Networks for the Future
With the changing pedagogical approaches to personalized learning for all students and the advent of more powerful technologies, wired and wireless, the importance of forward-looking network design is evolving at a rapid pace. Historically network design focused on the connection between school campuses, the regional/district data center and the internet service provider. Bottlenecks often occurred at the WAN between the school campus and the district data center. With the advent of cloud-based services and applications, less data is physically stored at the district data center. Instead data is stored in the cloud and can be accessed as needed through the internet. Districts must now carefully monitor traffic through their entire network from the local building level, through any district or regional WAN and on to the internet service provider. Technology leaders should allocate adequate bandwidth at the state, regional and building level, as needed, to mitigate disruptions. As discussed in CoSN’s Smart Network by Design, decisions about data storage and software hosting significantly impact network design and capacity. Cloud computing won’t solve the bottleneck of inefficient networking.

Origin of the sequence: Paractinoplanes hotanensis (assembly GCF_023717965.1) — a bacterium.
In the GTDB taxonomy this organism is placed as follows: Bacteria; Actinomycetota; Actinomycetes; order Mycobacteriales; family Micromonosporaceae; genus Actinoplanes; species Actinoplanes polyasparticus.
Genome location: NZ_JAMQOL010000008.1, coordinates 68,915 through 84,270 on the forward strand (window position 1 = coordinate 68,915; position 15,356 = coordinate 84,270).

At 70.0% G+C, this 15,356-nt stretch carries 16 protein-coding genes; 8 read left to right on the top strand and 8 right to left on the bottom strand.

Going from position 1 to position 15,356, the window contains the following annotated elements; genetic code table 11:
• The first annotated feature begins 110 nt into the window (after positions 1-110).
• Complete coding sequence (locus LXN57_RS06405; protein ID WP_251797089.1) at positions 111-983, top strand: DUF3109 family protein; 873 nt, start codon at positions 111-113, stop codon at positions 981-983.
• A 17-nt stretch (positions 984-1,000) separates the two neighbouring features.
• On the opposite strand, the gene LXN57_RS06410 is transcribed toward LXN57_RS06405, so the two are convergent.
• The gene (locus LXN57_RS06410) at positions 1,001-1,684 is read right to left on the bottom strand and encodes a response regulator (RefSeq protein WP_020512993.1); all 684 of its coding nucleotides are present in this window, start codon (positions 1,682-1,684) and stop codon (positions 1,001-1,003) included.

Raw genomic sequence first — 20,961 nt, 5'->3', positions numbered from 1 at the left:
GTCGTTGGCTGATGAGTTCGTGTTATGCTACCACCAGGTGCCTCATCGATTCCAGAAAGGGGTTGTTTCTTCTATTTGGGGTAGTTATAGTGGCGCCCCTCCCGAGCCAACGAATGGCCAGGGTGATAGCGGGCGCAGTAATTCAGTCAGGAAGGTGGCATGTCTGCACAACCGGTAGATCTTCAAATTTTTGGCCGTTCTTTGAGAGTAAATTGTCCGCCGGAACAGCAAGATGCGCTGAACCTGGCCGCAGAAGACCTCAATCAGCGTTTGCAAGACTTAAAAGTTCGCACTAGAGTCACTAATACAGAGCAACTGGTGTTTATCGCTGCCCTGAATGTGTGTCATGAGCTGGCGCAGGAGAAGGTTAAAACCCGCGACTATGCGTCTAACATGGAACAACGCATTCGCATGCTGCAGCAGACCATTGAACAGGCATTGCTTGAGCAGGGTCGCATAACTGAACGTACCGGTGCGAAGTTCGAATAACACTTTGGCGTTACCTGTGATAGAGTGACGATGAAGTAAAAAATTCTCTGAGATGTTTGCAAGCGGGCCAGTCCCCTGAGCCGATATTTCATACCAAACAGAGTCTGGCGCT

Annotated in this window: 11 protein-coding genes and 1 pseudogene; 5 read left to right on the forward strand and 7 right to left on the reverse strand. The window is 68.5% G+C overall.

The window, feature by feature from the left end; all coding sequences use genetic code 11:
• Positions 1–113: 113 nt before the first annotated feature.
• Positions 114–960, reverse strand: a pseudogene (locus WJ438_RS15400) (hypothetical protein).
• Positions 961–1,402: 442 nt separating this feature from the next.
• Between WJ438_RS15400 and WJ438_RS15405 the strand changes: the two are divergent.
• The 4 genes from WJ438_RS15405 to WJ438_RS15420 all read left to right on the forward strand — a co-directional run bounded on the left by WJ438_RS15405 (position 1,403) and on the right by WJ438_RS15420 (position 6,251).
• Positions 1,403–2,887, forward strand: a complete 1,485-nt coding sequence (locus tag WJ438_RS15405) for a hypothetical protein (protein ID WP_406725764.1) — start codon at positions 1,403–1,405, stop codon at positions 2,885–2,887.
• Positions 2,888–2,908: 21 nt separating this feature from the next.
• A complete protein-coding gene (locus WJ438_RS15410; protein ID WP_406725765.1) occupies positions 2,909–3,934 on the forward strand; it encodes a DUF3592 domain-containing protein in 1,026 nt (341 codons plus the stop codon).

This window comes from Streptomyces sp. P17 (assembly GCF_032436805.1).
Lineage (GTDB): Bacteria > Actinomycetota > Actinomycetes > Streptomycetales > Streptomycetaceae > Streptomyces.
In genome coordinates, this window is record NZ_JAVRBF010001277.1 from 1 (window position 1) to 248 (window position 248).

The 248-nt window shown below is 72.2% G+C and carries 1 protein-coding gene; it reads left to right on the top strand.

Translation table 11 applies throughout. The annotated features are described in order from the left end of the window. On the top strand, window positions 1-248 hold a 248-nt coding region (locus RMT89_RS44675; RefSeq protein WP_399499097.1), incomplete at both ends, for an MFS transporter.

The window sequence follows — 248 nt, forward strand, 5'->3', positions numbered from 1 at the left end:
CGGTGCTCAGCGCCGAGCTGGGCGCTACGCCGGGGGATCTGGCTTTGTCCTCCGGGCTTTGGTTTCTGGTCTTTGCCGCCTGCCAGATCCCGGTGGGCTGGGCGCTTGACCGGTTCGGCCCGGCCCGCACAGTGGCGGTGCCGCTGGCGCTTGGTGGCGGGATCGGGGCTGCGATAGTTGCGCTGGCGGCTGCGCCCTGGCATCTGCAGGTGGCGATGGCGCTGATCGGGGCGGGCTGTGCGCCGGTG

The importance of understanding network design and the stresses on the network as the requirements continue to change and grow have become more vital. Additionally, with many schools relying on wireless technology to supplement wired technology, the building infrastructure and layout of the classroom impacts the performance of the network. All wireless networks are not created equal and each building or facility has its own unique physical challenges, limitations and user demands that need to be taken into consideration when deploying a Wi-Fi service. Often wireless networks, which are becoming ubiquitous, are underperforming for the number of devices connected to them. Bottleneck problems are no longer occurring at just the WAN or ISP connections, but also in the wireless network. The utilization of WANs, cloud-based services and wireless networks all impact network design and capacity. In order to create sustainable, robust and reliable networks, administrators and technology leaders must look at the level of digital learning implementation and the administrative and security services relying on the network. These decisions will determine the amount of WAN capacity and ISP connection capacity required to meet those needs.